During the simulated hearing, Associate Dean Wendy Parmet (my students’ torts professor), the teaching assistants, a guest speaker from the federal government, and I played the role of legislators, listening to the students’ presentations and testing their positions. Many of the student presentations impressed and moved me. Even though I had helped make up the facts they used, and even though I heard 43 presentations on the same topic, students managed to move me to tears with their descriptions of the simulated client’s situation. Specific facts about bad actions of tortfeasors made more of an impression on our guest speaker.  We all seemed to appreciate thoughtful anticipation of counterarguments, careful policy analysis, and statistical information in support of arguments.

My class and I then visited the Massachusetts state legislature to watch a hearing of the Joint Commission on Election Laws live. I discovered a number of NUSL alums working in the State House; they facilitated the visit. I had never been to the State House before and get lost easily, so on the day of the trip I was glad to travel with students who had spent time inside or in front of the State House in a number of roles. One student told me that she gathers with others outside the State House each March in an action to support Tibet.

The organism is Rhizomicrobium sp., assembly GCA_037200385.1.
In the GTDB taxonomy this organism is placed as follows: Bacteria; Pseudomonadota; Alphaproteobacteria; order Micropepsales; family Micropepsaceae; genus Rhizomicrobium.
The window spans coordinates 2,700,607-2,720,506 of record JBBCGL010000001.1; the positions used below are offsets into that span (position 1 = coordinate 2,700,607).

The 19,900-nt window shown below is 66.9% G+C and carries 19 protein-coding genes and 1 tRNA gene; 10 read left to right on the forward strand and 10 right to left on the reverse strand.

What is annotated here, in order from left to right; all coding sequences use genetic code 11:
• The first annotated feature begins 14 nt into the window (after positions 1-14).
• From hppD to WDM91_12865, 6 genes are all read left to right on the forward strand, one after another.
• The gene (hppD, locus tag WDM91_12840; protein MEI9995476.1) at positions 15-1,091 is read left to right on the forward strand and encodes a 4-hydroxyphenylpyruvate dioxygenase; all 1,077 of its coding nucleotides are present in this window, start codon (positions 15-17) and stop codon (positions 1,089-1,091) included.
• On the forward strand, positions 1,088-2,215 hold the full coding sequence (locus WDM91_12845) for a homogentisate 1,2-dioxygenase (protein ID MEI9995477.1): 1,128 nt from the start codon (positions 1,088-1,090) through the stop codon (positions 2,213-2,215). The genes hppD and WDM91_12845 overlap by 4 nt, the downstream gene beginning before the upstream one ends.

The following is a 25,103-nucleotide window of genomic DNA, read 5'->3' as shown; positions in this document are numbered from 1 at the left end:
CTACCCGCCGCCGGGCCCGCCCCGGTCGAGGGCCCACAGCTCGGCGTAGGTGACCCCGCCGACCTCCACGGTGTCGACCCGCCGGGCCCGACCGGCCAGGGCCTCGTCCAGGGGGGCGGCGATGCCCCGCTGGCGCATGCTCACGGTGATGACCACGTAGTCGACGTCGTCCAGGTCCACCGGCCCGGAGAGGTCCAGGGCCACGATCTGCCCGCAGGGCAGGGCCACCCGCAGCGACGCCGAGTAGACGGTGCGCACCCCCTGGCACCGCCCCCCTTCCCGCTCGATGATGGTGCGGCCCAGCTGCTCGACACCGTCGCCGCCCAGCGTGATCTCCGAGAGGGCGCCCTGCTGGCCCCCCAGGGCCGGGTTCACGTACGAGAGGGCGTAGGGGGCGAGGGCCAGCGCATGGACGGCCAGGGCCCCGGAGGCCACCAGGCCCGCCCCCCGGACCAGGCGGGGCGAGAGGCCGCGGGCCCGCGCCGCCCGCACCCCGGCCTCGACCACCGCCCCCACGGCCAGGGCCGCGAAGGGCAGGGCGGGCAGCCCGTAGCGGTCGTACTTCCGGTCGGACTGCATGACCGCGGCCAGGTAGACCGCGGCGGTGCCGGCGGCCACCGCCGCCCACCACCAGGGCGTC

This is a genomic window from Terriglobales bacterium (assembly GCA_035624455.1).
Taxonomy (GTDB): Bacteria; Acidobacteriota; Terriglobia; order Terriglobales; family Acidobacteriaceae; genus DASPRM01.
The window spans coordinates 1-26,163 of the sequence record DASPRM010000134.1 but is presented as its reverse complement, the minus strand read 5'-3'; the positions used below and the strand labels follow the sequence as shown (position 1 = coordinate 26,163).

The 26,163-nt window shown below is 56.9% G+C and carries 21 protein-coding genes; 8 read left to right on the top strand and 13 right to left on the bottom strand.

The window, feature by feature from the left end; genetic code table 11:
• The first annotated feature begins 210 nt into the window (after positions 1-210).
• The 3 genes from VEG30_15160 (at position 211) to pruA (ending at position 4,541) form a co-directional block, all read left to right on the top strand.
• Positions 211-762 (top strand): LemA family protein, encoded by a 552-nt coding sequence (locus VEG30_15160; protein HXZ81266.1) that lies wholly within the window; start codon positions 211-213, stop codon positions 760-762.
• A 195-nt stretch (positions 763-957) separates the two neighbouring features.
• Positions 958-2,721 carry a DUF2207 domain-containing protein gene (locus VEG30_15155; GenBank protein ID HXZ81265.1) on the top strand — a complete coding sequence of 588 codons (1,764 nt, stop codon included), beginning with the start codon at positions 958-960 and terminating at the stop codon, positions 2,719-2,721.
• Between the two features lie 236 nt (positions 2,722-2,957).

At the hearing, most of the testimony concerned voter ID bills. One representative debated extensively with the witnesses and most of the others asked questions—far more than I expected based on my NYC experience.  Most of the committee members generously  stayed for almost half an hour after the hearing to answer questions from students. We got a chance to ask the legislators directly about the committee structure, legislative process, and effectiveness of techniques in legislative testimony. On the way back to school, students and I compared notes.

The next week, an upper class NUSL student forwarded me information about a Massachusetts bill that would limit the use of solitary confinement. A hearing on the bill was coming up in a couple of days. I offered to testify with Black & Pink, an organization of lesbian, gay, bi, and trans (LGBT) prisoners and their “free world” allies where a number of NUSL students and I volunteer.  Soon, I found myself taking a break from reading student papers to prepare my own legislative testimony for a hearing. A few years earlier, I published a paper about the impact of solitary confinement on transgender people in prison, so I could draw heavily on that research and on my practice experience in my testimony.